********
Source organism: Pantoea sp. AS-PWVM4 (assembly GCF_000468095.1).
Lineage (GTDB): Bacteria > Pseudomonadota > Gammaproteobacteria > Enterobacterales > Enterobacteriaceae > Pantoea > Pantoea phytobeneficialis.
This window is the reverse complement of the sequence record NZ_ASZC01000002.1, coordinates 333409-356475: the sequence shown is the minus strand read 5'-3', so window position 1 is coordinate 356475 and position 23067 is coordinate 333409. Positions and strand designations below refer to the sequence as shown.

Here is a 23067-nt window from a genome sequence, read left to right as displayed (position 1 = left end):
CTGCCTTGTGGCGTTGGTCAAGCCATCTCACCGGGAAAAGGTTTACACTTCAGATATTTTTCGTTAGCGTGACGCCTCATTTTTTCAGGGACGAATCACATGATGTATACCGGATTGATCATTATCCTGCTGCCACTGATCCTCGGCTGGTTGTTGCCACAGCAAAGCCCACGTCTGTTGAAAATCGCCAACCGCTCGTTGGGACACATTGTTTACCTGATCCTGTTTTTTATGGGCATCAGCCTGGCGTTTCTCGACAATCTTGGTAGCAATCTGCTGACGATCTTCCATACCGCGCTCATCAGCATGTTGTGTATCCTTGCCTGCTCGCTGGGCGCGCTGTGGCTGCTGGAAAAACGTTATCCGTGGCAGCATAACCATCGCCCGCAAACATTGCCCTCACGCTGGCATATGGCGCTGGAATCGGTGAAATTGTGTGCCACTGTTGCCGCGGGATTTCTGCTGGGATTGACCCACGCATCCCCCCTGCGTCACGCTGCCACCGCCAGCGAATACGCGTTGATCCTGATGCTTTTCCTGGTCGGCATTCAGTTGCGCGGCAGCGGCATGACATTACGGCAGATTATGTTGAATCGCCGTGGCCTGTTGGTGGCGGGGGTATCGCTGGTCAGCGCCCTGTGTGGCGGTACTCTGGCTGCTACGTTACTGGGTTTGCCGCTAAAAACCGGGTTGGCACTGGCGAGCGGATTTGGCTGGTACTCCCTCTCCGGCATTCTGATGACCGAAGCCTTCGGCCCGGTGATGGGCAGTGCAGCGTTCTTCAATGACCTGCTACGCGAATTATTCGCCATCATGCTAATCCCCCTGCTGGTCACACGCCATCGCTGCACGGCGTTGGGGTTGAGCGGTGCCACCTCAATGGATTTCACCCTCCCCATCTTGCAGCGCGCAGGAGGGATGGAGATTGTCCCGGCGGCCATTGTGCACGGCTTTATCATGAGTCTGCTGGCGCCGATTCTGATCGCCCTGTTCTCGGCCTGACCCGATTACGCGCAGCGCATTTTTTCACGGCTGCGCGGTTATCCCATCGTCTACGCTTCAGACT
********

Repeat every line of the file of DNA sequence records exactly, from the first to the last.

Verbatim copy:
Source organism: Pantoea sp. AS-PWVM4 (assembly GCF_000468095.1).
Lineage (GTDB): Bacteria > Pseudomonadota > Gammaproteobacteria > Enterobacterales > Enterobacteriaceae > Pantoea > Pantoea phytobeneficialis.
This window is the reverse complement of the sequence record NZ_ASZC01000002.1, coordinates 333409-356475: the sequence shown is the minus strand read 5'-3', so window position 1 is coordinate 356475 and position 23067 is coordinate 333409. Positions and strand designations below refer to the sequence as shown.

Here is a 23067-nt window from a genome sequence, read left to right as displayed (position 1 = left end):
CTGCCTTGTGGCGTTGGTCAAGCCATCTCACCGGGAAAAGGTTTACACTTCAGATATTTTTCGTTAGCGTGACGCCTCATTTTTTCAGGGACGAATCACATGATGTATACCGGATTGATCATTATCCTGCTGCCACTGATCCTCGGCTGGTTGTTGCCACAGCAAAGCCCACGTCTGTTGAAAATCGCCAACCGCTCGTTGGGACACATTGTTTACCTGATCCTGTTTTTTATGGGCATCAGCCTGGCGTTTCTCGACAATCTTGGTAGCAATCTGCTGACGATCTTCCATACCGCGCTCATCAGCATGTTGTGTATCCTTGCCTGCTCGCTGGGCGCGCTGTGGCTGCTGGAAAAACGTTATCCGTGGCAGCATAACCATCGCCCGCAAACATTGCCCTCACGCTGGCATATGGCGCTGGAATCGGTGAAATTGTGTGCCACTGTTGCCGCGGGATTTCTGCTGGGATTGACCCACGCATCCCCCCTGCGTCACGCTGCCACCGCCAGCGAATACGCGTTGATCCTGATGCTTTTCCTGGTCGGCATTCAGTTGCGCGGCAGCGGCATGACATTACGGCAGATTATGTTGAATCGCCGTGGCCTGTTGGTGGCGGGGGTATCGCTGGTCAGCGCCCTGTGTGGCGGTACTCTGGCTGCTACGTTACTGGGTTTGCCGCTAAAAACCGGGTTGGCACTGGCGAGCGGATTTGGCTGGTACTCCCTCTCCGGCATTCTGATGACCGAAGCCTTCGGCCCGGTGATGGGCAGTGCAGCGTTCTTCAATGACCTGCTACGCGAATTATTCGCCATCATGCTAATCCCCCTGCTGGTCACACGCCATCGCTGCACGGCGTTGGGGTTGAGCGGTGCCACCTCAATGGATTTCACCCTCCCCATCTTGCAGCGCGCAGGAGGGATGGAGATTGTCCCGGCGGCCATTGTGCACGGCTTTATCATGAGTCTGCTGGCGCCGATTCTGATCGCCCTGTTCTCGGCCTGACCCGATTACGCGCAGCGCATTTTTTCACGGCTGCGCGGTTATCCCATCGTCTACGCTTCAGACT